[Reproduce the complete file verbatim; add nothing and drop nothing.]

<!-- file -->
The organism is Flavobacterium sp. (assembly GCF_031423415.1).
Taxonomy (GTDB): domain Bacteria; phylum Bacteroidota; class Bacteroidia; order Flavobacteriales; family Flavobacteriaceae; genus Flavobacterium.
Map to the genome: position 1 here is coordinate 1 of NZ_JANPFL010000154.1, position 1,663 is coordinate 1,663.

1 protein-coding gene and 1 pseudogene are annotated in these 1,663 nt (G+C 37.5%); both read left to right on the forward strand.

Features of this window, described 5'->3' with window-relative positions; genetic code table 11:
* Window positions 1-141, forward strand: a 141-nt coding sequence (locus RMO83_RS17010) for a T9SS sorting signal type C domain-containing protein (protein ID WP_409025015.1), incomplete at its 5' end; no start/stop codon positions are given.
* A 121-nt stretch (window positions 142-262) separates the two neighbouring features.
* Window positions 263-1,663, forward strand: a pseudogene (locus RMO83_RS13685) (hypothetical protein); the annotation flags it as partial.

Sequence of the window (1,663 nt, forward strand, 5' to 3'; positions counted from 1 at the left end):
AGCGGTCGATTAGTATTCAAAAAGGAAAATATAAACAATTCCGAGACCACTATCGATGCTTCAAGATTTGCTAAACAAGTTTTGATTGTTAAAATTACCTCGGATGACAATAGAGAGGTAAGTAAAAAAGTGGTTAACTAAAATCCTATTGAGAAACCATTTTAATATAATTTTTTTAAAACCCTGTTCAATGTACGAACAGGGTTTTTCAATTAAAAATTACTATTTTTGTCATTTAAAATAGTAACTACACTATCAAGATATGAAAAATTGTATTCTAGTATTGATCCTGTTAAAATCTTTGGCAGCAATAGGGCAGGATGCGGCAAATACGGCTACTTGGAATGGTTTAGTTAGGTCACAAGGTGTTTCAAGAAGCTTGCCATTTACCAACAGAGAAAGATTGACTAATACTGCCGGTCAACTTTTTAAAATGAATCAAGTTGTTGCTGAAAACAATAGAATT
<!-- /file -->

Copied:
The organism is Flavobacterium sp. (assembly GCF_031423415.1).
Taxonomy (GTDB): domain Bacteria; phylum Bacteroidota; class Bacteroidia; order Flavobacteriales; family Flavobacteriaceae; genus Flavobacterium.
Map to the genome: position 1 here is coordinate 1 of NZ_JANPFL010000154.1, position 1,663 is coordinate 1,663.

1 protein-coding gene and 1 pseudogene are annotated in these 1,663 nt (G+C 37.5%); both read left to right on the forward strand.

Features of this window, described 5'->3' with window-relative positions; genetic code table 11:
* Window positions 1-141, forward strand: a 141-nt coding sequence (locus RMO83_RS17010) for a T9SS sorting signal type C domain-containing protein (protein ID WP_409025015.1), incomplete at its 5' end; no start/stop codon positions are given.
* A 121-nt stretch (window positions 142-262) separates the two neighbouring features.
* Window positions 263-1,663, forward strand: a pseudogene (locus RMO83_RS13685) (hypothetical protein); the annotation flags it as partial.

Sequence of the window (1,663 nt, forward strand, 5' to 3'; positions counted from 1 at the left end):
AGCGGTCGATTAGTATTCAAAAAGGAAAATATAAACAATTCCGAGACCACTATCGATGCTTCAAGATTTGCTAAACAAGTTTTGATTGTTAAAATTACCTCGGATGACAATAGAGAGGTAAGTAAAAAAGTGGTTAACTAAAATCCTATTGAGAAACCATTTTAATATAATTTTTTTAAAACCCTGTTCAATGTACGAACAGGGTTTTTCAATTAAAAATTACTATTTTTGTCATTTAAAATAGTAACTACACTATCAAGATATGAAAAATTGTATTCTAGTATTGATCCTGTTAAAATCTTTGGCAGCAATAGGGCAGGATGCGGCAAATACGGCTACTTGGAATGGTTTAGTTAGGTCACAAGGTGTTTCAAGAAGCTTGCCATTTACCAACAGAGAAAGATTGACTAATACTGCCGGTCAACTTTTTAAAATGAATCAAGTTGTTGCTGAAAACAATAGAATT